City of Darkness, City of Light
Because I am teaching the French Rev this year, it was recommended that I read City of Darkness, City of Light by Marge Pearcy (I think). It takes six real figures of the rev and gives their perspectives on the events from mid 1780s until late 1790s. It’s a novel, though, so there is a bit of license with regard to motives etc, and dialogue of course – it reminded me of McCollough’s Rome series for that reason.
Anyway: it was good. I enjoyed it. It gives you a good sense of what France was like as a country at the time, as well as of some of the personalities (exaggerated as they may be). It was exciting to see the events unfold from different perspectives, and the characters are well-chosen for that: Pauline is a worker in Paris; Claire is an actress from the country who comes to Paris; Manon is rich and moves between the country and Paris (so it was great to have three women’s perspectives); Georges is an ambitious lawyer; Max is also a lawyer, idealistic and from the country but moves to Paris; and Nicholas is a noble, something of a philosopher and about my favourite character.
For anyone familiar with the revolution, you might spot the one thing that was distressing about this book: the men are Danton, Robespierre, and Condorcet – who, of course, all get killed by their beloved Revolution, as does Manon – surname Roland, responsible for a very influential salon. So four out of six, dead. And knowing that this is going to happen really didn’t help! It was like re-watching a Grand Prix (very loud in the background, here), and knowing that there’s a huge smash coming up just around that bend…
Nicholas and Alexandra
As I mentioned a while ago, we put on a showing on this film at school for the kids doing Revolutions (we’re doing Russia, of course, and eventually China, which is a bit scary for me…). Very few turned up, which was a bit disappointing, but since I hadn’t seen it it was at least a good chance for me to watch it.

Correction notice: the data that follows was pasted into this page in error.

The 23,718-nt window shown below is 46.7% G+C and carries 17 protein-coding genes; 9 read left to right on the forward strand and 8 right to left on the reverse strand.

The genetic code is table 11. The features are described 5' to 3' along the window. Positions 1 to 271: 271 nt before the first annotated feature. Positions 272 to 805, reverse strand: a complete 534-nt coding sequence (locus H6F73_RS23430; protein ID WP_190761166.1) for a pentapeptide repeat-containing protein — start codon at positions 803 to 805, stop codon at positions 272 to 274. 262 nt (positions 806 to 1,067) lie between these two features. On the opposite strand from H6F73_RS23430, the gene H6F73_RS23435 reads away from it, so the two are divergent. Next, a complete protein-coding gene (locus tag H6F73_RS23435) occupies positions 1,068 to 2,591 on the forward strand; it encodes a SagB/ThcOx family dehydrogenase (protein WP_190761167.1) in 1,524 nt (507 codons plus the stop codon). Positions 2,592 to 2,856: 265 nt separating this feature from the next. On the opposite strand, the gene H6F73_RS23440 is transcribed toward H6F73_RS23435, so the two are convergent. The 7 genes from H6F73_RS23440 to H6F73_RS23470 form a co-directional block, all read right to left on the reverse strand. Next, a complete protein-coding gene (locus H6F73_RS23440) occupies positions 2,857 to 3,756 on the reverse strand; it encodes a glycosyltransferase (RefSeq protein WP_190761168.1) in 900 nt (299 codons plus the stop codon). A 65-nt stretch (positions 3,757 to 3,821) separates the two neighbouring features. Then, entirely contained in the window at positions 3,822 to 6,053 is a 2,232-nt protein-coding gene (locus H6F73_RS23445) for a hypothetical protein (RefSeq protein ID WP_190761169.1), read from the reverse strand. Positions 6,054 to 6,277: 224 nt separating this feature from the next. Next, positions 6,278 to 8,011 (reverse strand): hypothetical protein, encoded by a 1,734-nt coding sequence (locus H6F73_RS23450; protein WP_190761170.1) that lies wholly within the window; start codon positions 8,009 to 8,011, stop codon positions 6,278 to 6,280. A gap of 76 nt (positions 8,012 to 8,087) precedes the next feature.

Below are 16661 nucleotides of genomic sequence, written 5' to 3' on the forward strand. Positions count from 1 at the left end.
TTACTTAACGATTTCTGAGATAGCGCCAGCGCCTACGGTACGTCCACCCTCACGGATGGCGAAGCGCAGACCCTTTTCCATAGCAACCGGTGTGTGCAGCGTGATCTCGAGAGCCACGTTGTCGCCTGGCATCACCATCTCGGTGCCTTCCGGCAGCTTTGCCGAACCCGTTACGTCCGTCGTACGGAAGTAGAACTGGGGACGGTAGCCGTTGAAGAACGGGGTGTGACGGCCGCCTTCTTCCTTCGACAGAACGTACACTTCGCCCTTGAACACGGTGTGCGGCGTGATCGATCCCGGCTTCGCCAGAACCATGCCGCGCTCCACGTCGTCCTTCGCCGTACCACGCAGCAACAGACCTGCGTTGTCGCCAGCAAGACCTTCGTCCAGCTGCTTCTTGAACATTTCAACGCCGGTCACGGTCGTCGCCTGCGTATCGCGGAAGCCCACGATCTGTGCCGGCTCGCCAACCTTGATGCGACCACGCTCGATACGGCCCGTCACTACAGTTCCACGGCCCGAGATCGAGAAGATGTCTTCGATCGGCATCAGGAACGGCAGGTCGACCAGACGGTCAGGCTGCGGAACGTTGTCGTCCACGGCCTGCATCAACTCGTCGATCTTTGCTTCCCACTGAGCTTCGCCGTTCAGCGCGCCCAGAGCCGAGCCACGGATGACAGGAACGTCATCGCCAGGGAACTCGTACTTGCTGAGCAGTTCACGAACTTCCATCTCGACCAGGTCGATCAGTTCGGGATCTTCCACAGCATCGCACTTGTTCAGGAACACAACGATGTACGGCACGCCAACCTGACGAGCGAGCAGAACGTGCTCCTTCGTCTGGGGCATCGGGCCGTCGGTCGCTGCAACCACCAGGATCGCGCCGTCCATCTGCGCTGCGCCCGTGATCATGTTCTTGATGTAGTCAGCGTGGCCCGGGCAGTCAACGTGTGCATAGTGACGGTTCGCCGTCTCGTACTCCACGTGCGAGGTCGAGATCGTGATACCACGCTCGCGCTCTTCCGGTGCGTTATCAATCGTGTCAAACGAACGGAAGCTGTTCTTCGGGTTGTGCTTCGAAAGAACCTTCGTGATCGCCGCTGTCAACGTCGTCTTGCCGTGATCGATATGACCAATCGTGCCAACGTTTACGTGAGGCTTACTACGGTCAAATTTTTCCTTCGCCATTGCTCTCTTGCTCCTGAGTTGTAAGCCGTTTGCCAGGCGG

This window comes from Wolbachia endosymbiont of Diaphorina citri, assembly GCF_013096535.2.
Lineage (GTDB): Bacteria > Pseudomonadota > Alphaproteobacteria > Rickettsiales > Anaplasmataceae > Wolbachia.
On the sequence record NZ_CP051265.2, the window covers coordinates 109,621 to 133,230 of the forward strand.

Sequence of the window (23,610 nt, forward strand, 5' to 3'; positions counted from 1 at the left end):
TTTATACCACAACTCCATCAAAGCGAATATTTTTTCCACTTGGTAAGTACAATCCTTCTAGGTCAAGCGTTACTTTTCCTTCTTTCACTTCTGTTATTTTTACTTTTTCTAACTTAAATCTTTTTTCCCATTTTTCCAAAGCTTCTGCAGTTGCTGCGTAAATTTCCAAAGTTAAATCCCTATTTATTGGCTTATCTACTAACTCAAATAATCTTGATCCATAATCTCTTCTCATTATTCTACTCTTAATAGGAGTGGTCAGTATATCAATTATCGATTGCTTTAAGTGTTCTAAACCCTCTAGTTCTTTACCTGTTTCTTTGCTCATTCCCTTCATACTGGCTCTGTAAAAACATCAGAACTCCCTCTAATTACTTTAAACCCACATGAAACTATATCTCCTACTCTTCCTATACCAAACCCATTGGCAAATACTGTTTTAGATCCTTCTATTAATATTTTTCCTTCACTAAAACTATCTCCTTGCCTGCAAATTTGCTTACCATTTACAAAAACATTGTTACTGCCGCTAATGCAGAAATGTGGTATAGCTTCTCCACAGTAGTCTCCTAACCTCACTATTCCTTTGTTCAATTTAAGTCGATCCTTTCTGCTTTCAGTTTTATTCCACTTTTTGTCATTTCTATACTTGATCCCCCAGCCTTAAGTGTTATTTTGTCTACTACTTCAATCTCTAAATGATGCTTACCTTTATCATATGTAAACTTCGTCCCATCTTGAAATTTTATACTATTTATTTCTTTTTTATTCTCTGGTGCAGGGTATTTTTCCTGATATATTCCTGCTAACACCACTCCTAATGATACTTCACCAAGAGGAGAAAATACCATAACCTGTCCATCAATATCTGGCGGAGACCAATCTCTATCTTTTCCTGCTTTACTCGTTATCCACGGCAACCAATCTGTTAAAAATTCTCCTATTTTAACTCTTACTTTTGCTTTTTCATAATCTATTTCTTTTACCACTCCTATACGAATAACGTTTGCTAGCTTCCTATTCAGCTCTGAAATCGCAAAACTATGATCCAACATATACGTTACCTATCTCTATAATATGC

It was made in 1982, and it moves very slowly. Very slowly. If it wasn’t for the historical aspect, I would go so far as to say that it was very boring. Except for the point at which I realised that Ra-Ra-Rasputin was played by Tom Baker; that was a very funny moment, almost brain-messingly so.
The most interesting part was how the relationship between Nicky and ‘Sunny’ (I think that was her nickname) was shown… which makes sense, given the title. Most of the time, she is shown as completely domineering, which I think does indeed have some historical evidence to back it up. There are a few occasions where Nicky stands up to her, but very few. And Nicky’s reaction when he has to admit his abdication to Alexandra – it was amazing, and heartbreaking, and horrifying as well – that he broke down, and seemed almost to have a nervous breakdown, I think from the sheer shame of the event. I wonder how much evidence there is to support that idea.
We didn’t get to the end – it was hometime right when Lenin started doing his April Theses thing. Related to this is one of my biggest beefs with the film: I don’t think Trotsky had anything to do with Lenin and the Bolsheviks in 1905 – in fact, not even by 1917, really – and yet in the film they are shown together right back as far as Bloody Sunday, almost. Pft.
Kerensky was probably my favourite bit-part. Possibly because I think he is in ‘real life’, too.
This article on Marie Antoinette is fascinating. I know only so much as I learnt in Year 12 history a decade ago (eek!) about Marie, and that certainly didn’t include much about her using fashion as a deliberate strategy in positioning herself in the royal court. I am rather tempted to find the book mentioned, and I’m not sure whether I will bother to see Coppola’s movie or not….